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LGBTQ* activism — first ever Latino Institute at National Creating Change Conference

Three weeks ago, I attended the 25th annual Creating Change Conference as part of a delegation from the University of Pennsylvania’s LGBT center.
The conference is organized by the National Gay and Lesbian Task Force and is one of the largest gatherings of LGBTQ* activists in the United States, with an attendance of over 3,000.

I was fortunate enough to be a part of their first ever Latino Institute — a full day of workshops focusing specifically on the intersection between a Latin@ and queer identity. Lead organizers of the institute included Francisco Dueñas, Proyecto Igualdad Coordinator for Lambda Legal, Marco Castro-Bojorquez, Community Educator for Lambda Legal, and David Pérez, Director of Development for LULAC and President of the Latino GLBT History Project.

One of the biggest lessons of the day was the diversity within our community, and the resulting variety of challenges we face.

One of the workshops offered was Media Training, co-lead by Brian Pacheco and Monica Trasandes, Spanish-Language Media Strategist and Director of Spanish-Language Media at Gay & Lesbian Alliance Against Defamation (GLAAD), respectively. The workshop focused both on the importance of utilizing the media to disseminate your message and strategies to do so. Pacheco talked about the need of the LGBTQ* community to tell their stories, to both diminish stereotypes and change the culture of ignorance and prejudice.

Alexa Castanon, a member of Coalición Tanslatin@, an organization which aims to “organize and advocate for the needs of trans Latin@s who are immigrants and reside in the US,” helped facilitate one of the workshops centered on the transgender Latin@ community. Among the take-aways from the group workshop were the high rates of hate crimes perpetrated against the transgender community, and the stunning lack of legal protection from discrimination. She brought up the few steps the community has made, and the amount of work left to be done, including in the areas of housing and work opportunities. However, she said that she was happy to be working with “hard-working people willing to do the work necessary for change to occur.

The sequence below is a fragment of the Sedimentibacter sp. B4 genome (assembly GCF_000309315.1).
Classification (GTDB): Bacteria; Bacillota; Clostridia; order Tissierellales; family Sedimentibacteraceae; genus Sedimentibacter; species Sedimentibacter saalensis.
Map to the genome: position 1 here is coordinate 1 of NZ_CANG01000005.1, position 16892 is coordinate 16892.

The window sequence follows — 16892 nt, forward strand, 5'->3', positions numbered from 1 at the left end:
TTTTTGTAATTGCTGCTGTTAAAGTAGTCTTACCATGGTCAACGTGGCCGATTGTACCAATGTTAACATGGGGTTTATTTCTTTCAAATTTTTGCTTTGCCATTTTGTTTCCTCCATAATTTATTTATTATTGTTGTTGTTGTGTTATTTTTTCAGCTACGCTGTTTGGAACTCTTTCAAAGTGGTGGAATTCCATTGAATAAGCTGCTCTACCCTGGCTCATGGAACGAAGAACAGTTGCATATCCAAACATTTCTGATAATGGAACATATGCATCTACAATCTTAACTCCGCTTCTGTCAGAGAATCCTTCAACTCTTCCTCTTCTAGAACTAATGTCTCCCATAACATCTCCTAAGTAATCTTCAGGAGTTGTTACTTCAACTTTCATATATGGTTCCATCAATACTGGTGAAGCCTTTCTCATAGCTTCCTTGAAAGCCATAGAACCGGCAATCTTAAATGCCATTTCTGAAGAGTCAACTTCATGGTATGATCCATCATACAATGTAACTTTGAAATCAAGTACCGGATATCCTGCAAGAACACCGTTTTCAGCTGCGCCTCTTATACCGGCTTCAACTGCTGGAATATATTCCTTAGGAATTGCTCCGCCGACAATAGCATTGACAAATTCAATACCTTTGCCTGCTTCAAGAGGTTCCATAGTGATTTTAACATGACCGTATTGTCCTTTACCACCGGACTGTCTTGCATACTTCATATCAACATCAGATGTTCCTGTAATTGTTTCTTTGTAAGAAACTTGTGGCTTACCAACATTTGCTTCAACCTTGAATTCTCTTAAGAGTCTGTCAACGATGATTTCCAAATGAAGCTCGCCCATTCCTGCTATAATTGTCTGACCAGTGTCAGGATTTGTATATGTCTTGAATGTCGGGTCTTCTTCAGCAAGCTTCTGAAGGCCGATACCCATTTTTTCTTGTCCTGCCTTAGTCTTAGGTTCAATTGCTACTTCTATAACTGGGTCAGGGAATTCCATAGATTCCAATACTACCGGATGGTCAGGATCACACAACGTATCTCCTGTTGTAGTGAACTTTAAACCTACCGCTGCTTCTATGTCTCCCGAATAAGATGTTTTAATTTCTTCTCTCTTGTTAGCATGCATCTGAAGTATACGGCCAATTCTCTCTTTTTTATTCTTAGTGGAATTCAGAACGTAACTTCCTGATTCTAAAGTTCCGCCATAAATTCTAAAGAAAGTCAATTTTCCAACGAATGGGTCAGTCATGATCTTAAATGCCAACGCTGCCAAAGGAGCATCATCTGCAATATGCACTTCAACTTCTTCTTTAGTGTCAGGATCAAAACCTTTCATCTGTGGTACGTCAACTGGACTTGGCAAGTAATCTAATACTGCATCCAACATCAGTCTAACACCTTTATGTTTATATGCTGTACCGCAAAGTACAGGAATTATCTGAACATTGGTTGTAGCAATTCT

Pacheco also brought up the disproportionate discrimination — and outright violence — faced by the transgender community, including the fact that 40% of the hate crime murders reported by the 2011 Hate Violence Report were transgender women. Although he cites a recent Pew Hispanic Center study that found that “59 percent of U.S. Latinos say homosexuality should be accepted by society,” as evidence of a changing culture and growing acceptance, he also talks about the need to continue their efforts. “As with all communities, there is still a lot of work to do to achieve full equality,” he writes via email.

The Latino Institute aims to be a permanent fixture of the conference.

About Adriana Villavicencio

Dr. Adriana Villavicencio is the youngest child of Ecuadorian immigrants. She has moved 29 times in her life, taking her on a journey from California to Bangalore, India, and New York City, where she recently earned a Ph.D. in Education Leadership and works as a Research Associate at New York University. An avid traveler, Adriana has collected experiences in four different continents and 16 different countries. But as a former high school English teacher, some of her fondest memories are those of her brilliant and brilliantly funny students in Brooklyn and Oakland. Adriana has contributed to several publications including the Daily News and, and is a managing editor for the Journal of Equity in Education. She earned a B.A. in English and an M.A. in English Education at Columbia University, and currently serves on the board of Columbia’s Latino Alumni Association (LAACU). She enjoys scary movies with red vines, Sauvignon Blanc, and her Maltese dog, Napoleon.

To learn more about Adriana’s education consulting company, please visit

Disclaimer: The views and opinions expressed in this article are solely those of the author and should not be understood to be shared by Being Latino, Inc.

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